The most spectacular and best-preserved jardín de aclimatización was developed at the Real Sitio, or royal site, of Aranjuez, a former royal hunting preserve not far south of Madrid in a wooded valley surrounded on all sides by semiarid mesas. The 5,000-acre area around the confluence of the Jarama and Tajo rivers features a variety of well-drained soils, supplied by an intricate network of acequias and artificial wetlands. The visionary Hapsburg king, Felipe II, built a summer residence there in the latter half of the 16th century, as well as the austere Escorial monastery north of Madrid, from which he administered the expanding empire. But Aranjuez was much more than a royal retreat. Felipe II had a keen interest in botany and deployed the best landscape architects, hydraulic engineers and horticulturalists in Europe. Their plans were systematically built over the subsequent four centuries.


At first, the baroque notion of the earthly paradise was the inspiration, but along the guidelines of ideal geometry and proportion. Reticular, radial and orthogonal layouts for fields, orchards and gardens blended harmoniously into newer populated areas. Aranjuez grew from retreat to pleasure palace and showcase of cultural achievement. The improvements of Bourbon monarch Fernando VII in the early 19th century reflected the esthetics and scientific developments of the Enlightenment, plus a continuous calendar of cultural activities. A navigable channel was cut between the two rivers where luxurious golden barges floated with receptions, concerts and plays. The beautifully planned towns supplied a larger labor force to operate the complex.


In the environs of the palace, every kind of formal garden was laid out to recall the four corners of the Holy Roman Empire, the Flemish, French, English, Italian and Arabic styles. Many miles of paths and avenues are still lined with trees from the global Spanish Empire like the Lebanese cedar, the Chinese tree of life, the Virginia tulip, the Louisiana dry ash, the Nive laurel, the Carolina poplar, the New England pine, the Jerusalem and Arcadia pine, the American acacia, the maple and plane tree from Canada.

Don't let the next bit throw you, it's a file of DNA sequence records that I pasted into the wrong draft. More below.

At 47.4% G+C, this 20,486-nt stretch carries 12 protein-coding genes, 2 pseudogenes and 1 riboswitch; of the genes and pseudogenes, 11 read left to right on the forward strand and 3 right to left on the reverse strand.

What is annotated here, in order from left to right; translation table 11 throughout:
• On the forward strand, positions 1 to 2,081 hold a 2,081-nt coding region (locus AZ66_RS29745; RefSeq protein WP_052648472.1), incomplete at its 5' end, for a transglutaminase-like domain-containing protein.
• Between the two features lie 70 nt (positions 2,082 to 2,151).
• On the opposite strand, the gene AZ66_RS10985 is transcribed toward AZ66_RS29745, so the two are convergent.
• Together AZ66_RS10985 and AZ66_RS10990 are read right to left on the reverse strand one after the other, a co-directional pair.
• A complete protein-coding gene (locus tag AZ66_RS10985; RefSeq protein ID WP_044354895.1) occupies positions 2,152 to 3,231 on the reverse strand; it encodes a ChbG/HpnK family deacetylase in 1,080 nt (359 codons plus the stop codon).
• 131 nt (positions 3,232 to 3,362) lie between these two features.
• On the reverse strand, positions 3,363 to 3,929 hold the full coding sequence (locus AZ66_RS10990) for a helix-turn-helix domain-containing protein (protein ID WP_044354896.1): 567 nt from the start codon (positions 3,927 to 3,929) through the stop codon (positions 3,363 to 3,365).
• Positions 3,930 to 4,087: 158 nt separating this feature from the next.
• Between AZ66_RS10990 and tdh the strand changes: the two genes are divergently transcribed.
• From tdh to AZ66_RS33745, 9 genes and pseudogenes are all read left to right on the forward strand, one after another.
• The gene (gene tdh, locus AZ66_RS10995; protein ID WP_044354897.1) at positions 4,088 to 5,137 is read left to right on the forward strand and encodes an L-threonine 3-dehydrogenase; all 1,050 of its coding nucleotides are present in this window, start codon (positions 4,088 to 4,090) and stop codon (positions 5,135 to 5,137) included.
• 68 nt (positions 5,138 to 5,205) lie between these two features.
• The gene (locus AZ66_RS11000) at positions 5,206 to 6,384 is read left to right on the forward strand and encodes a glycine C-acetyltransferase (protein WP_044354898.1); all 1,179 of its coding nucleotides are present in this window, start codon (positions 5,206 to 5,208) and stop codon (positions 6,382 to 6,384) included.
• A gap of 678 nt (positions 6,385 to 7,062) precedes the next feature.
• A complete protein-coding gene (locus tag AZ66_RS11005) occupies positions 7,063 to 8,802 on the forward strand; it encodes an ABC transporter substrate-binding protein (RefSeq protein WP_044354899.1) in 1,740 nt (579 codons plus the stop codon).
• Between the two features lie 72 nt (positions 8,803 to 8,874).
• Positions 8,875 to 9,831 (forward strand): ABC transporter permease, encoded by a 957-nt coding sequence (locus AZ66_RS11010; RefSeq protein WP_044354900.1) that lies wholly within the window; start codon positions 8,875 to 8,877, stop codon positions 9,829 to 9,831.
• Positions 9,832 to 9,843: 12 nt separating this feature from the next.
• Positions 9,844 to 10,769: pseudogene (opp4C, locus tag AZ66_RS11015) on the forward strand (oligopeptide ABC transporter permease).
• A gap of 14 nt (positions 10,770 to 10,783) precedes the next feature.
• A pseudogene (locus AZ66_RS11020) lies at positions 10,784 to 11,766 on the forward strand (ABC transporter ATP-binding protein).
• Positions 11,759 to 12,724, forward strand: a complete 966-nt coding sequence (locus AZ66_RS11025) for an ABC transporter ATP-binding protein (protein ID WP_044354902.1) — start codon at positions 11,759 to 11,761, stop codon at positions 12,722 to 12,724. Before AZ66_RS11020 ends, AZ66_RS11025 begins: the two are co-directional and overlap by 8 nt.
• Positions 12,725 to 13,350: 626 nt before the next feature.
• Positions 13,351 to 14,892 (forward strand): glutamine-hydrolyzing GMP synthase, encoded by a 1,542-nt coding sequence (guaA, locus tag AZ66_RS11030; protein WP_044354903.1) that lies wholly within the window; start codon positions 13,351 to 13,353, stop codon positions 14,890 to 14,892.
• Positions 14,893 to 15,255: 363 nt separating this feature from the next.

But the experimental farms and gardens remained a part of the foundational vision and purpose. First, a complete inventory and study of native Iberian plants were commissioned to set a baseline from which to better understand all the exotic plants continuously coming in thereafter. The groves of native elms and poplars of Aranjuez were supplemented in the latter 16th century with trees from all over Spain, such as blackberry, ash, walnut, willows and almonds. The inventory of Eurasian fruit orchards still found there is encyclopedic, with more than 60 types of pear, 30 of apple, 11 plums, eight cherries, six apricots, two hawthorns, two loquats, 54 apricots and peaches, two figs, two pomegranates and only one type of blackberry tree.


Because vegetable gardens come and go, varying from year to year, it is the trees of Aranjuez that bear witness to the centuries of agricultural experimentation. There are thriving cinnamon trees from the Philippines as tall as anywhere in their native islands. There are groves of pecan trees from the upper Mississippi Valley. One specimen nicknamed “El Macho” towers almost 200 feet tall and is more than 350 years old. Scientists eventually noticed that American tree species that most loved the acequias and hot summer climate of Aranjuez were from humid regions of Florida, Louisiana and the Mississippi Valley.


The landscapes of Aranjuez are a harmonious blend of the cultivated and the built, of nature and culture in rational enlightened balance. Today, they form the only UNESCO (United Nations Educational, Scientific and Cultural Organization) Cultural Landscape in central Spain, a world heritage site that reminds us of the antiquity and hybridity of our acequia culture.


In the late summer of 2014, we drove south from Madrid across the arid mesas, and the highway dropped abruptly into the verdant valleys of the Jarama and Tajo. To our delight, the entire complex of groves, orchards and palaces was completely surrounded by cornfields!